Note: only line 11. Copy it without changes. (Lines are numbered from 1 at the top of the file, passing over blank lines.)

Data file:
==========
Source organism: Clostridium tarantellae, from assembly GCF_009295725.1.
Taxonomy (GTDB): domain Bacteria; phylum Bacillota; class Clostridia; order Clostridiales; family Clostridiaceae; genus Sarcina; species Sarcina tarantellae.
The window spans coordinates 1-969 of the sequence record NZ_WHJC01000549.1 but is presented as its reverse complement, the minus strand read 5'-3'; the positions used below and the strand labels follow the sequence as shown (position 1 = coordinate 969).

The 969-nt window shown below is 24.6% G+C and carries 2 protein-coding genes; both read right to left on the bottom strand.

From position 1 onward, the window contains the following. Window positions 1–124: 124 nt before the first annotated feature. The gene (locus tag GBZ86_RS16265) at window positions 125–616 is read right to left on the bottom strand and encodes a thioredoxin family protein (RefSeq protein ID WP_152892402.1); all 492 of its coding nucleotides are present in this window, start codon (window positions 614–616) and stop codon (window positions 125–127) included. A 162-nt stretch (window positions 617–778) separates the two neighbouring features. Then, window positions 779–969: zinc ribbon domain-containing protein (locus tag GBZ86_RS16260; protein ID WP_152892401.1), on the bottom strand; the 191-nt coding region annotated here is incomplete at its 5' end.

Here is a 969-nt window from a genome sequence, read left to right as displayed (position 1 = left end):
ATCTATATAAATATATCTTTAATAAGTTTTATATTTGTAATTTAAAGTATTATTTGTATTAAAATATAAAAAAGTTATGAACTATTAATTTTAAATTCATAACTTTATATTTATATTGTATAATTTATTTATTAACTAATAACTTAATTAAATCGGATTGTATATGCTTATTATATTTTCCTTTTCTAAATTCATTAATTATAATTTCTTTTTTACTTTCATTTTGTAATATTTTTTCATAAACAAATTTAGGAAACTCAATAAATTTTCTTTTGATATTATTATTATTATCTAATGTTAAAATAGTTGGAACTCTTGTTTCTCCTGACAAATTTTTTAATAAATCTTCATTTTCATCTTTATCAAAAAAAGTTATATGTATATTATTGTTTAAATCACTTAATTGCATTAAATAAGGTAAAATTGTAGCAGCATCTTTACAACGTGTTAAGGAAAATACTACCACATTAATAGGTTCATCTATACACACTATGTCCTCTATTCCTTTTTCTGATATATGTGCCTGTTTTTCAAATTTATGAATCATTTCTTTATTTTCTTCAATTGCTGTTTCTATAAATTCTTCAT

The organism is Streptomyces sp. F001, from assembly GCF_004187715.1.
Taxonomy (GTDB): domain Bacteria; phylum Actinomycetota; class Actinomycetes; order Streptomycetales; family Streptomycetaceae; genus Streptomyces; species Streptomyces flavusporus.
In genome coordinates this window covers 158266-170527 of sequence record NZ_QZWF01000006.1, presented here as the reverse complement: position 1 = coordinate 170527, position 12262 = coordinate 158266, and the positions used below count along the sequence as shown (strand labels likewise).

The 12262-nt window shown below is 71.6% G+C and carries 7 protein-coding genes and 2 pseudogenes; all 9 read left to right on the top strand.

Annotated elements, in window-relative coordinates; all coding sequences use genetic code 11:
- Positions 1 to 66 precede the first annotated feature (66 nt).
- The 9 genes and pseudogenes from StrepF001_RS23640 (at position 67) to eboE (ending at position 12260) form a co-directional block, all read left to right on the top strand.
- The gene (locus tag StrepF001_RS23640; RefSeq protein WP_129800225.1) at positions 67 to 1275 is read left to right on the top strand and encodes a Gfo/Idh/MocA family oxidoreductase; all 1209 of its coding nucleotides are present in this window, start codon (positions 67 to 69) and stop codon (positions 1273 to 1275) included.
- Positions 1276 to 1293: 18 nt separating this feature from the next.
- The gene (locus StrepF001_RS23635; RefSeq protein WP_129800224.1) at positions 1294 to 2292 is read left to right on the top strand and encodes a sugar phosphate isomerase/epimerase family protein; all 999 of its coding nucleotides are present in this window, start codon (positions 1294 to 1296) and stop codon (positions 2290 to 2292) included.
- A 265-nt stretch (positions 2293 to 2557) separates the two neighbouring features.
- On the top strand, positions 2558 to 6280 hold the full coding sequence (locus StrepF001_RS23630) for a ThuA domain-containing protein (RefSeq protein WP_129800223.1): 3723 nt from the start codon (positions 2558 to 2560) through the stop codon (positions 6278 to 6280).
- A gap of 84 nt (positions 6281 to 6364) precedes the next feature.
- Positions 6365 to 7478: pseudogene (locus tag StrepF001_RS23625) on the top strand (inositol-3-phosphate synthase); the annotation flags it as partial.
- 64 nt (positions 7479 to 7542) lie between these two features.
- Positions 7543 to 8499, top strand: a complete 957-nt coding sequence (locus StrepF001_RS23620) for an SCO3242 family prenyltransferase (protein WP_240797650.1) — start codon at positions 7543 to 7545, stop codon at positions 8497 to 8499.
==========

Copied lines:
The 12262-nt window shown below is 71.6% G+C and carries 7 protein-coding genes and 2 pseudogenes; all 9 read left to right on the top strand.